The Australian hospitality industry is facing the most challenging conditions experienced.
With an ongoing talent shortage, (51,900 job vacancies across the country) hospitality managers are searching for new ways to retain staff. COVID-19 has changed consumer habits, with more people are choosing to stay at home and adopt digital solutions to access goods and services.
COVID-19 has significantly impacted foundU's hospitality customers with a 40% reduction in employees between April and June 2020. According to employment trends from the Australian Industry and Skills Committee, this is reflective of the Australian hospitality industry overall, which saw the employment level decline from 105,500 in 2019 to 76,400 in 2020.
Since the start of the pandemic, total active hospitality workers have grown an average of 12%. Active hospitality employees have grown 10% every month. The industry is dynamic and robust. Hospitality businesses are hiring regularly without large amounts of staff turnover. Employment data from AISC supports this and further suggests that all hospitality-related occupations are projected to show growth to 2025. The strongest growth is projected for general sales assistants, waiters, and chefs.
Data from the foundU platform suggests that 50% of hospitality businesses grew. Around 10% nearly doubled their number of active employees. A further 24% remained steady with minor changes to their workforce.
On average, hospitality staff are working longer shifts. As businesses struggle to recruit talent, the average shift duration has increased from 6h48mins to 7h11mins - suggesting employees are working extra to cover the shortage. This has remained steady since Q4 2021, suggesting this could be the new normal. However, as more employees become available in the market, we expect this average could return to pre-pandemic levels.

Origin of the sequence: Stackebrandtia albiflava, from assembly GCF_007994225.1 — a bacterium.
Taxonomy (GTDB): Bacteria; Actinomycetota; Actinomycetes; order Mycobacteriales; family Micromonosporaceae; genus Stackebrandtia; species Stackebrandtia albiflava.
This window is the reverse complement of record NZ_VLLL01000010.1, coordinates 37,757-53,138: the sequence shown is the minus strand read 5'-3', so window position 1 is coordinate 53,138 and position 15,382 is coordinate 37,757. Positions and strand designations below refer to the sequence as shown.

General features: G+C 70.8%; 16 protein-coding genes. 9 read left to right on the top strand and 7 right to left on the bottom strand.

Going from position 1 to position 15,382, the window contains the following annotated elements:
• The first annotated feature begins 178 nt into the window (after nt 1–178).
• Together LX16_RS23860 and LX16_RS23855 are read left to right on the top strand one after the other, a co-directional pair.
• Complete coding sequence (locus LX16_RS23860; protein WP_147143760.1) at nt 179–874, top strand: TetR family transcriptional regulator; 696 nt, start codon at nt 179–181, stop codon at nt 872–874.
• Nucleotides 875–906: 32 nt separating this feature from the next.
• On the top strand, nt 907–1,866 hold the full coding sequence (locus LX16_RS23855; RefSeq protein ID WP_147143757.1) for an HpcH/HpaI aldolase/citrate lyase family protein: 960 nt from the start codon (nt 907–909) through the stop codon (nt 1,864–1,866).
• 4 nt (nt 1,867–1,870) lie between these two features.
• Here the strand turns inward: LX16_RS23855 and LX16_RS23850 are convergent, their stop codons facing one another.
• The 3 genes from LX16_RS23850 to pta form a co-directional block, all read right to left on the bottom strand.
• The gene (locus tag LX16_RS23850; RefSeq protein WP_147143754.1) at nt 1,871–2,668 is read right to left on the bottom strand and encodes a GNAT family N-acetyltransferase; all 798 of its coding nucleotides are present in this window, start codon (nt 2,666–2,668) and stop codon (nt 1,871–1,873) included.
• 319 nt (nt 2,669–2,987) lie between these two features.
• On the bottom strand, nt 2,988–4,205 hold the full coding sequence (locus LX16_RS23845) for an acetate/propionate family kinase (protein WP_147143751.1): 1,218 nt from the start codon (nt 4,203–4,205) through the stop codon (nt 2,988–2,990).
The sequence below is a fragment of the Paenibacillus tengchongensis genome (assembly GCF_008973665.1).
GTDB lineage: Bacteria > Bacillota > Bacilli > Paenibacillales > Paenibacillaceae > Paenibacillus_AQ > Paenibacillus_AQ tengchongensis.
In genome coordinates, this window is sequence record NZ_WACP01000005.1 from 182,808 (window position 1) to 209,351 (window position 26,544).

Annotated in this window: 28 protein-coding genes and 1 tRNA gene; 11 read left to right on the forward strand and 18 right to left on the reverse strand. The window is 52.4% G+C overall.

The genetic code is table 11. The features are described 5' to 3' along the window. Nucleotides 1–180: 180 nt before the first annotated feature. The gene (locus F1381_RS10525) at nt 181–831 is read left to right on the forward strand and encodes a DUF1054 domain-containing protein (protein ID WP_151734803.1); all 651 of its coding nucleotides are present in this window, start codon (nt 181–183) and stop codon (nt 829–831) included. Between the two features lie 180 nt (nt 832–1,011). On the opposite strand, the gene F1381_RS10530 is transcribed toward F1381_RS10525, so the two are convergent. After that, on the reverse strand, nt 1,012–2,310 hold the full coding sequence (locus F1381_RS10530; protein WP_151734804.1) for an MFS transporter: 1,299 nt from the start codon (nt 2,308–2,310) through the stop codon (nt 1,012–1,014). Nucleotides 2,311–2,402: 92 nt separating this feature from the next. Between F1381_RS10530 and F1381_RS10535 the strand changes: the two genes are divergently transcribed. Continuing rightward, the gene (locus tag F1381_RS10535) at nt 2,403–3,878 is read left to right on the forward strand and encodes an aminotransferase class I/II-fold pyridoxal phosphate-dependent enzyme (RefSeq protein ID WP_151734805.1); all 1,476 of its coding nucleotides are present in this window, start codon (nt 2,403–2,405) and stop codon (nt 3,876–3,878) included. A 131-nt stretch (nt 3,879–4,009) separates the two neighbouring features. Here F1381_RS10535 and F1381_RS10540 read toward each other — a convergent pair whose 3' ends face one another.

Overtime doubles but remains a low wage cost
Hospitality staff have also been working significant amounts of overtime. Overtime hours worked by hospitality employees has doubled since 2020, with monthly overtime per employee moving from 28mins in 2020 to 50mins in 2022. As this trend has continued since the pandemic, we expect this will remain consistent or grow - at least until the labour market returns to normal.
In March 2020, many hospitality businesses closed their doors. This resulted in a sharp drop of employed visa holders. While recovering slightly in the second half of 2020, employed visa holders have only continued to decrease an average of 30%.
Based on our data at foundU hospitality has rebounded from COVID-19. However, with the ongoing labour shortage in Australia, businesses are struggling to fill vital gaps in their workforce. We anticipate that total active employees will continue to increase by an average of 7% over the coming months.
Long term, we expect demand for hospitality workers to remain strong as businesses seek to supplement their workforce. The recruitment and retention of hospitality workers will remain a challenge for businesses, however the return of eligible workers back into the market should help ease challenges for businesses.
Insights and projections based on foundU platform data. Based on the same group of 68 businesses over the full timeframe.
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